Is becoming an airline pilot worth it? I'm almost out of the Military so my college is paid for. would I get a livable salary for my family?

Other answer:

Ilir:
"my college is paid for"

You had better review your benefits and eligibility and read all the fine print. Assuming you have 100% eligibility under the Montgomery GI Bill you can be reimbursed up to the full cost, but only if you enroll in a flight training program at a state college or university in your home state and you are enrolled in a degree program. If you go to an out-of-state institution or a private university they're not going to come close to covering all your costs.

Second is that you won't be eligible for flight training benefits until you earn a private pilots license at your own expense. That will set you back $10,000 to $12,000 on average.

Third is that to fly for a major airline, you'll need a 4 year degree and then 5-10 years experience as a working pilot. If you're not single, how are you going to support a family while you're in school? And, after you graduate, how are you going to survive several more years on the low entry-level wages you will earn? It's going to take a couple years as a flight instructor or in some other entry-level job just to get the qualifications to earn an ATPL so that a regional airline can hire you. By that time, your GI bennies will have expired, so the ATP course will be paid out of your own pocket. And then, assuming that you do get hired by a regional airline, where starting salaries are under $25,000 per year, you're very likely going to spend a minimum of 5 years on co-pilot pay before any major airline will take an interest in you. In that 5 years or so, you'll barely see the north side of $40,000.

So right here you're already about 10-12 years down the road. Assuming you get that far (I hope you have a patient, hard-working and understanding wife), the starting wage for a first officer at a major airline is still a bit less than $40k for the first year while you're on probation. If you make it through the 1 year probationary period without doing something that gets you invited to find another job, then the salary will jump above $50k, but it will easily take another 5 years to get close to a six-figure salary, and around 10-15 to see the captains seat. Assuming that you're about 22 now, by that time you'll probably be 45-50 years old. That would still give you a lot of years earning a great salary, but are you willing to wait for it? Is your family? There's a high divorce rate in the flying biz due to long years of struggle and a husband who is away from home a lot.

So, those are the facts. Whether it is "worth it" is up to you, and you also have to understand the risk that you may never get hired by a major airline, which means you can look forward to significantly less earnings as a pilot. You can still do OK, but you also need to assess whether working in an industry where job comes first and family comes second means you'll be away from home an average of 50% of the time, you'll work a lot of weekends and holidays and odd hours, especially in the first half of your career as a first officer, and then again for the first half of your career as a captain. Yup, thanks to the seniority system used by all airlines, you get to experience the sh*t end of the stick twice. Junior FO's and Junior Captains get the least desirable routes and schedules.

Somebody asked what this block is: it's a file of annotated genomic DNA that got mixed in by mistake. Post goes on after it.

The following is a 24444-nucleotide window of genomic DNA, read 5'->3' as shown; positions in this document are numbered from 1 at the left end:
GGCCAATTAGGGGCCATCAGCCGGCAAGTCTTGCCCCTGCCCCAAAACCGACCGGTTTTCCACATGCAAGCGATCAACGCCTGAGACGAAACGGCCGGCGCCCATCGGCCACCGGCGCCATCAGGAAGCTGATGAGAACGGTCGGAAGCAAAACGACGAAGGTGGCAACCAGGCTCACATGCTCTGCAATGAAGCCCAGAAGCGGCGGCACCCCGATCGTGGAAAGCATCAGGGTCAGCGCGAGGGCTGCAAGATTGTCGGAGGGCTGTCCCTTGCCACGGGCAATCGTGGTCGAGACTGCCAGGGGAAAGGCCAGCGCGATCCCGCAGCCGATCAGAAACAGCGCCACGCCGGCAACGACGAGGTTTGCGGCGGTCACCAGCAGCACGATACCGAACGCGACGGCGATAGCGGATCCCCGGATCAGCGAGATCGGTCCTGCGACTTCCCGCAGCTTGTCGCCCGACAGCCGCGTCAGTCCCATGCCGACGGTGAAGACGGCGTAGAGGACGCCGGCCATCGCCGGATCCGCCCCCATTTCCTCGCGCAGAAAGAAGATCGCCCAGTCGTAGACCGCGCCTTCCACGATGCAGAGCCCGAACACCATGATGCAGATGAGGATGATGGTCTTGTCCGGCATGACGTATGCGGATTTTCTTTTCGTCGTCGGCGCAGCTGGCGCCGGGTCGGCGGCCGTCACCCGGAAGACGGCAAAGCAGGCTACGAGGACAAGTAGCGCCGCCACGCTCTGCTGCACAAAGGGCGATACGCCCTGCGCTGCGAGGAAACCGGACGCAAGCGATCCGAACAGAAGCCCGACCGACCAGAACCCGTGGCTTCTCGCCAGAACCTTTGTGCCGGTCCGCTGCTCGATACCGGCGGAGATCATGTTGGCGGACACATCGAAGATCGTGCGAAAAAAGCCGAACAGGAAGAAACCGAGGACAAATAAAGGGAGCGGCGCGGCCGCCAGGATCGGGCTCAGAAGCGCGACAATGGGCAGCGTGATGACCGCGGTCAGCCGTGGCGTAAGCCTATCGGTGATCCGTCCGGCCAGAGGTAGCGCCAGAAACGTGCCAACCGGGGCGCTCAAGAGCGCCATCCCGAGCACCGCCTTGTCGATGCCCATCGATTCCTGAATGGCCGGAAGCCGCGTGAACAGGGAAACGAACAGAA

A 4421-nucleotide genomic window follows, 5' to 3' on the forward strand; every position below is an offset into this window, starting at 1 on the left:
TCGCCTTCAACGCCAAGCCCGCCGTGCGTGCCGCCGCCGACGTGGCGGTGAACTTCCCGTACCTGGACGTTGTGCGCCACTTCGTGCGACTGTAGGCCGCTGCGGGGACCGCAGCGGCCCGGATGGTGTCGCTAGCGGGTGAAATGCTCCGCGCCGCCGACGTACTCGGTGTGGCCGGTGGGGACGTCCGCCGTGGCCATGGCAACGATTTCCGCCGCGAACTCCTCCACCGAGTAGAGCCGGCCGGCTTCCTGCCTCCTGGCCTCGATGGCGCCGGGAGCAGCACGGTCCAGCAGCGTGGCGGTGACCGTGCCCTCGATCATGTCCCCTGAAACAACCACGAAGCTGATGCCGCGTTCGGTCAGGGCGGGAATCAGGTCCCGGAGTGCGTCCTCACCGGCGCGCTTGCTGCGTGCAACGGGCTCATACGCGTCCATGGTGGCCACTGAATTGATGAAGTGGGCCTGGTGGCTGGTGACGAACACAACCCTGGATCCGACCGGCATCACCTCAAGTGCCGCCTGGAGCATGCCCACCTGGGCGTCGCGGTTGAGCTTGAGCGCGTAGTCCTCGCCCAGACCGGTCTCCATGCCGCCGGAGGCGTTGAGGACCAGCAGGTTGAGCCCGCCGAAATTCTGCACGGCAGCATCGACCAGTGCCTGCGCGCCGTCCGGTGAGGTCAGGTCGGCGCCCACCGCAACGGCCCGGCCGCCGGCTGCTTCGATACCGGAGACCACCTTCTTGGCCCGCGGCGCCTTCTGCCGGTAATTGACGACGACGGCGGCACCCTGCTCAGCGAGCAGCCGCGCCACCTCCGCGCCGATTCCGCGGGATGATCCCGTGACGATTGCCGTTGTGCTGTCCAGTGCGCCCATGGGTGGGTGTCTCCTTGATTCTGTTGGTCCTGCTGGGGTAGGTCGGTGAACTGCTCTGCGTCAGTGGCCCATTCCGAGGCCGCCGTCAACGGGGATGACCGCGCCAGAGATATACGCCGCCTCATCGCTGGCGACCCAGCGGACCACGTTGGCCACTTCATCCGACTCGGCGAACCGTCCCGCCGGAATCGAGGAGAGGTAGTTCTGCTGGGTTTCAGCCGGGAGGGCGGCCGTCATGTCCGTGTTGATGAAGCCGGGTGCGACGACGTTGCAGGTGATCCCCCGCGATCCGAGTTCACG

On top of all that, you've got to remain healthy so you can hold a first class medical until you're 65, and you have to stay out of trouble. A DUI can destroy a career. So can a flying accident where you're found at least partly responsible. So can a serious violation of flying regulations (even if inadvertent), and a number of other things. These and many other things can bar you from getting a major airline job in the first place or can cut a career short. There is absolutely no guarantee that you will even make it to a major carrier. None. .

But lets say that none of this phases you. I'd recommend that you think about going to a 2-year community college flight program so you can earn the licenses and ratings faster than at a 4 year school. Graduate with all the instructor ratings so you can start working, and then transfer to a 4 year state college so you can finish a Bachelor's degree while working part-time as an instructor. Assuming that this is an option family-wise and you have the energy and drive to do it, you can speed things up by 2 years. You also might consider becoming a helicopter pilot instead, or going into another sector of aviation where advancement doesn't take so long.

JetDoc:
Well, Skippy… You have four years of college ahead of you, and then about TEN more years of working for peanuts to build flight hours before you can even qualify to be an airline pilot. You could make more money flipping burgers at McDonalds. In fact, you will probably HAVE to flip burgers at Mickey D's just to feed your family.

Even if you DO manage to hold on long enough to become a REAL airline pilot, there's no guarantee that you will EVER reach the level of earning a six-figure salary. MOST commercial pilots these days are forced into retirement long before that happens.

PineappleŚćź1488:
They make decent money. One of my brother in laws is an airline pilot and has a pretty nice house and his wife don't need to work and can take care of my 2 nephews full time. They are about my only relatives that don't ask me for money, but that's another story.
Them:
I saw a program about this – the salary paid these guys is horrible! The work is hard and long hours – and the pay is crap! So check it out carefully.
Jill:
Depends on what you consider liveable I guess and if you're captain or co-pilot. A co-pilot ($21K-36K) earns considerably less than the captain ($123K-165K).